Red-Eye: Handling air rage (2005)

“Travel is hell these days,” says a sweet little lady in Wes Craven’s efficient horror/thriller Red-Eye, and we have no problem knowing what she means. Anyone who has had to wait in an airport line, suffer a cancelled flight, or cram oneself into coach late at night with a bunch of overbearing strangers can easily identify with the opening premise of this film. Ever since Speed, we have gotten used to movies where swiftness of plot substitutes for characterization, but somehow the well-edited Red-Eye moves fast and gets us caught up in its characters because they understand modern urgency. “Swiftly adapt or die,” the film seems to say—travel requires Darwinian survival skills.

Wasted as a rich fiancée in Wedding Crashers, the attractive Rachel McAdams plays Lisa Reisert, a hyper-efficient front desk manager of the Lux Atlantic, a resort hotel in Miami. We first see her solving a hotel customer complaint on her cell phone while in a taxi enroute to the airport. Once she arrives, she bumps into Jackson Rippner (Cillian Murphy), a personable young man with striking blue eyes who appeared as a corrupt psychiatric administrator who uses drugs to drive people insane in Batman Begins. Jackson and Lisa find an easy rapport with one another as they negotiate their way past angry and frustrated middle-aged travelers. Someone spills a mocha down her blouse, but she changes into a white sweater, and for a moment as they flirt over nachos, we seem to enter romantic comedy territory. Once on the plane, Lisa again (surprise) finds herself sitting next to Jackson. No sooner do they take flight than he turns out to be what he has jokingly called himself all along—a killer who specializes in government overthrow, and she had better make the call he wants her to make or her father will get killed.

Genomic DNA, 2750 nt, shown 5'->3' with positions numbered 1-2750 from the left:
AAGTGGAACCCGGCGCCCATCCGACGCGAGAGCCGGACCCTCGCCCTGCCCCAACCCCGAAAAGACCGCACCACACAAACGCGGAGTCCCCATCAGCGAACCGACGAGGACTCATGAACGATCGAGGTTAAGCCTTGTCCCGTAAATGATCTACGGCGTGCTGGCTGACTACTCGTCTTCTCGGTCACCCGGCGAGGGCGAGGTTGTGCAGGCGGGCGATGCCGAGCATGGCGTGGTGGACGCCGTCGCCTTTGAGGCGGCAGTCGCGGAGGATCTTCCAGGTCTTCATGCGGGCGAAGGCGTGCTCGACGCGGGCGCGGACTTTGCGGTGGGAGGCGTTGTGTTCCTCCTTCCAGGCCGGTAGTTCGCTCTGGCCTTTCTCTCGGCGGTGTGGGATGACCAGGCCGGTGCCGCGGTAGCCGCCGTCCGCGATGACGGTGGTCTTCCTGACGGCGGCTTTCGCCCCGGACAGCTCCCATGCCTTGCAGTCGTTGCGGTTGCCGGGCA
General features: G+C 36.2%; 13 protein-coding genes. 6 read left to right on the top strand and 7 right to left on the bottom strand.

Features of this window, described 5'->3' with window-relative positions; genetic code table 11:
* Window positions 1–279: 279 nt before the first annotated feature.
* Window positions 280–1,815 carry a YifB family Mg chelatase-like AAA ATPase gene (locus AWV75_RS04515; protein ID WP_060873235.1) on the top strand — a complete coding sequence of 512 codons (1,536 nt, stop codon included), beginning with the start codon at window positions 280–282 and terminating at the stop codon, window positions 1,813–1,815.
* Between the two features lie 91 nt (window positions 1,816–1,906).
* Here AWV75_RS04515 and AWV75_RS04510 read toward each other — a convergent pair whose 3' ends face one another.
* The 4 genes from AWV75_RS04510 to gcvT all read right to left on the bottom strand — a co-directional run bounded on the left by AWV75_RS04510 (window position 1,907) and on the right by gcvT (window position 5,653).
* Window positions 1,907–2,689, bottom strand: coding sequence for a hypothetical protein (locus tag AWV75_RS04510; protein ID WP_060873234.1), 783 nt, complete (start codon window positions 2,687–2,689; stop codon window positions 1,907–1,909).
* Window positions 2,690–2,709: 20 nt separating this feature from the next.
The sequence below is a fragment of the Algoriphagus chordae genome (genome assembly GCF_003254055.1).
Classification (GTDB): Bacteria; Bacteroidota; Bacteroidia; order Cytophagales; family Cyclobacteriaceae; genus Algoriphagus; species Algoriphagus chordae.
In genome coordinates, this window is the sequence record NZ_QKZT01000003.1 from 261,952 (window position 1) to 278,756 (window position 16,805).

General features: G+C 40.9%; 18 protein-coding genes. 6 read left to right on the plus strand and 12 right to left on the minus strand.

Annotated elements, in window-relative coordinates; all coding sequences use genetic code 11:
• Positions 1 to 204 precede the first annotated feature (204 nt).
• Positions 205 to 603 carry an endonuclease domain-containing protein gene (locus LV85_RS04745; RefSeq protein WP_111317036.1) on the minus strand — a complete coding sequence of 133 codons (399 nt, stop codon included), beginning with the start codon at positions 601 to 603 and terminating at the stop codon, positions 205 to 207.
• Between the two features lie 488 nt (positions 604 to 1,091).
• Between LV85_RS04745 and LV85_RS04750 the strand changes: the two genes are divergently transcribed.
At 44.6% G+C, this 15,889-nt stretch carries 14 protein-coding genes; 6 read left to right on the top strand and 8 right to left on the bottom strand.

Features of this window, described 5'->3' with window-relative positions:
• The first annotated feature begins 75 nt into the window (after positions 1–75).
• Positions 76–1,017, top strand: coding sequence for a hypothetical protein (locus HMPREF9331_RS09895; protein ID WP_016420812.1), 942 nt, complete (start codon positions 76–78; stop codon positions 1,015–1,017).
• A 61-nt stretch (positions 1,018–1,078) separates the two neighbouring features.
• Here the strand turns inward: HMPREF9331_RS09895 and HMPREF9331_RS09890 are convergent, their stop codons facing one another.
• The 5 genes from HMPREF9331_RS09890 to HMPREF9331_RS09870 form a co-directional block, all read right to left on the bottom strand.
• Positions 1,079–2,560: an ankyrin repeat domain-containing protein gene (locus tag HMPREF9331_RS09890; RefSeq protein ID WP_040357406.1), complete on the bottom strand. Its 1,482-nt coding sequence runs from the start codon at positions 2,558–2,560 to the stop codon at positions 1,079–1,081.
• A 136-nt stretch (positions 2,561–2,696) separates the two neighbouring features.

Fundamentally a horror director who learned with the Scream series the enormous satisfactions of pitting a strong, smart heroine against creative villains, Wes Craven slices and dices his genres in this film as he pleases. The film mixes together Airport and Diehard with a generous measure of Psycho, and one would never want to look for much depth in this concoction, but I found it surprisingly satisfying, in part because Murphy plays a smooth, likable villain in a celluloid world full of nerds. Moreover, Rachel McAdams’ Lisa brings the same problem-solving techniques she uses in her job to take on the terrorist plot to kill the new head of Homeland Security, and Jackson finds her endless resourcefulness exasperating. Locked within the close confines of a jet bathroom, or sitting too close to a villain in coach, she masters her grief and horror. Her quick thinking matches the film’s speed in keeping the audience’s expectations off balance.

Underlying all of this, Red-Eye plays with our fears since 9-11 of powerlessness in the face of the ease in which terrorists can turn our technology against ourselves. It also feeds on other simpler but no less aggravating frustrations, like how to deal with public rudeness or a cell phone battery going dead just when you need to make an important call. As Lisa’s Assistant Manager back at the hotel, Jayma Mays looks agreeably clueless as she takes on terrorists or, even worse, an irate couple who has a reservation denied them. While the latter half of the film dips a little obviously into horror movie conventions to resolve its plot strands, by then I didn’t mind because I liked being manipulated so well. The film is all about stress management and problem solving, and a knife-wielding killer chasing you through an airport seems like the logical extension of air rage.